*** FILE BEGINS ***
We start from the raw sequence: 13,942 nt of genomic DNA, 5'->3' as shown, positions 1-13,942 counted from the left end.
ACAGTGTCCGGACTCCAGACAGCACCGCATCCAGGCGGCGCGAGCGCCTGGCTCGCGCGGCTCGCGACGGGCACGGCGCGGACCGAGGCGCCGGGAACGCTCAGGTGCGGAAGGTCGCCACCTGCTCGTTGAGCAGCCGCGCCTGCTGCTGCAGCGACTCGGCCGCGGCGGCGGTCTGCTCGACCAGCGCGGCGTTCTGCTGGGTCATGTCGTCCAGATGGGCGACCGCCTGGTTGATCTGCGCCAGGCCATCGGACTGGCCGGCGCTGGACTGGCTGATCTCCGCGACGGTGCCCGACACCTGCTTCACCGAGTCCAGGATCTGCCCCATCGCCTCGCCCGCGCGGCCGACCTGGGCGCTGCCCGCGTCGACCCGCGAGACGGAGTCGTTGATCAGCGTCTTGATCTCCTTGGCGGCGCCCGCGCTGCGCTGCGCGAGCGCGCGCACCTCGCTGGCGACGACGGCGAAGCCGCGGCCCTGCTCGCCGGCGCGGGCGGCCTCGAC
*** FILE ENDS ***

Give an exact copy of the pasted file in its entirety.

We start from the raw sequence: 13,942 nt of genomic DNA, 5'->3' as shown, positions 1-13,942 counted from the left end.
ACAGTGTCCGGACTCCAGACAGCACCGCATCCAGGCGGCGCGAGCGCCTGGCTCGCGCGGCTCGCGACGGGCACGGCGCGGACCGAGGCGCCGGGAACGCTCAGGTGCGGAAGGTCGCCACCTGCTCGTTGAGCAGCCGCGCCTGCTGCTGCAGCGACTCGGCCGCGGCGGCGGTCTGCTCGACCAGCGCGGCGTTCTGCTGGGTCATGTCGTCCAGATGGGCGACCGCCTGGTTGATCTGCGCCAGGCCATCGGACTGGCCGGCGCTGGACTGGCTGATCTCCGCGACGGTGCCCGACACCTGCTTCACCGAGTCCAGGATCTGCCCCATCGCCTCGCCCGCGCGGCCGACCTGGGCGCTGCCCGCGTCGACCCGCGAGACGGAGTCGTTGATCAGCGTCTTGATCTCCTTGGCGGCGCCCGCGCTGCGCTGCGCGAGCGCGCGCACCTCGCTGGCGACGACGGCGAAGCCGCGGCCCTGCTCGCCGGCGCGGGCGGCCTCGAC